Road To Richmond


By Richard Hoskins

Events are history. Most events revolve about wars and their aftermath. War winners write the history. If one does not have a reason to know better he must accept the victor’s version — there is nothing else he can do. The victor’s version is often twisted or downright wrong.

When a person has lived on the same land as his ancestors for ten generations, the history handed down to him is often different. He has a personal interest in it. A different history results in a different worldview. Not only is his worldview often different — it can be the correct one while the official version is not.

To many, the road to Richmond is just another Virginia two land back-road; trees, creeks, hills, an occasional unworked farm. I know the road and have had reason to travel it countless times. It crosses battlegrounds, a scalping place, a massacre, worked out coal mines, a canal — the list goes on. It seems that every rock and hill has a story. The road is a long memory trail.

Latham’s Battery

On the road to Richmond I drove past the place where the guns of Lathan’s Battery are buried. Along with Lynchburg's 2nd Virginia Cavalry, Captain Latham double teamed his guns and charged through the Yankee army rather than surrender with the Army of Northern Virginia cavalry; 2nd Virginia. They paused long enough to bury their guns somewhere in a creek bed, and then they accompanied the 2nd Virginia to Lynchburg’s Miller Park where they had mustered in ‘61. There they called the roll and disbanded. Our Lynchburg boys never did surrender.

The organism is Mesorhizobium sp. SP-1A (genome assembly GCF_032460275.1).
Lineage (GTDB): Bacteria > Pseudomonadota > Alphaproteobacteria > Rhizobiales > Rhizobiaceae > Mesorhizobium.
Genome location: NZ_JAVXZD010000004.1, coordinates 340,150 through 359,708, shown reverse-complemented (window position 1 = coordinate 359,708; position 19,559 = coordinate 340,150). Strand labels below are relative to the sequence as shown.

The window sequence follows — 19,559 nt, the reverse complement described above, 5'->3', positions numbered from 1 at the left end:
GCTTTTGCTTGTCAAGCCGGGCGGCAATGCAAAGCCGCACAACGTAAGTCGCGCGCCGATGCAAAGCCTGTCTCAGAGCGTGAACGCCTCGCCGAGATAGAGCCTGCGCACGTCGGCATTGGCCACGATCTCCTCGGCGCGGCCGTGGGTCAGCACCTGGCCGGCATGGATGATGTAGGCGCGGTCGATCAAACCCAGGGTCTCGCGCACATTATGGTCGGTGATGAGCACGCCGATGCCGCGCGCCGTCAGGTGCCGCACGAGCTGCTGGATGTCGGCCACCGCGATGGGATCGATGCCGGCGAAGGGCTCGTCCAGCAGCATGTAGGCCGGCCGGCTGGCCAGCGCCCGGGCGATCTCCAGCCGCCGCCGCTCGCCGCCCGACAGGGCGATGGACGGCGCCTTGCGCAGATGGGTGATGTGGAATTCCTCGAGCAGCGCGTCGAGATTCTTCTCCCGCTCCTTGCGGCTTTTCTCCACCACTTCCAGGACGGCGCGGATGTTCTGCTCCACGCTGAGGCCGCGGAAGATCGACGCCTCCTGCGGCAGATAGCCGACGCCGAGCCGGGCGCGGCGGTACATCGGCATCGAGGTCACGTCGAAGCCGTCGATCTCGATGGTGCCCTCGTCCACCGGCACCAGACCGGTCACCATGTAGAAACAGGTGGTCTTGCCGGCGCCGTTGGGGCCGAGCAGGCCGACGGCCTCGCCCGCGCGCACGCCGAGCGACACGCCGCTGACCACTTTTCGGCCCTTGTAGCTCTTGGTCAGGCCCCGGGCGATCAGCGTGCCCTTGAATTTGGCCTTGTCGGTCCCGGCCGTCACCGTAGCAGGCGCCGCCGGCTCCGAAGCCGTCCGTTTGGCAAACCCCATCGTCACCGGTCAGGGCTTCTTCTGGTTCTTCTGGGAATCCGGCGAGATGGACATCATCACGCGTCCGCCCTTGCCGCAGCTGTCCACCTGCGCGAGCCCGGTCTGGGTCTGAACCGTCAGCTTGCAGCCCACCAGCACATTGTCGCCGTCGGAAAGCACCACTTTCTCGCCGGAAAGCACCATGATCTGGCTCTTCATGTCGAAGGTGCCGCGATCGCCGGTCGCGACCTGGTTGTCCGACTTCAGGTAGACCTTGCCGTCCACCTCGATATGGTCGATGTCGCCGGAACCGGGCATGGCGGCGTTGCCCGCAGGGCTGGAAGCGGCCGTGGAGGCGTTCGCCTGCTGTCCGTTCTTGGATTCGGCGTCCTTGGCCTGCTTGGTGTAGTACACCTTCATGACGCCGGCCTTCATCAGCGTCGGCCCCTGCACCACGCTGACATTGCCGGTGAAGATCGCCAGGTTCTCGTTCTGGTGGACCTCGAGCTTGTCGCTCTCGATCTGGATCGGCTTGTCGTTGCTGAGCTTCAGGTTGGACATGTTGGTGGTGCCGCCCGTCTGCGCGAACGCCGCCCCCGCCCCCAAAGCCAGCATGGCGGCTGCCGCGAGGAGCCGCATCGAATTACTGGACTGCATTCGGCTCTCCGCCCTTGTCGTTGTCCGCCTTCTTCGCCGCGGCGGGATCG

The men of Latham’s Battery were sworn to keep the secret of where the guns were buried. The secret was kept through rough interrogations by union troops and ever since. No one has ever been able to find them. There is supposed to be one man in each generation who passes the secret of where the guns are buried to the next generation. As the story goes — on the day when Virginia once again joins her sister states to fight for their right to exist as sovereign states, the location of the guns will be revealed, the guns retrieved, and will lead the fight for freedom.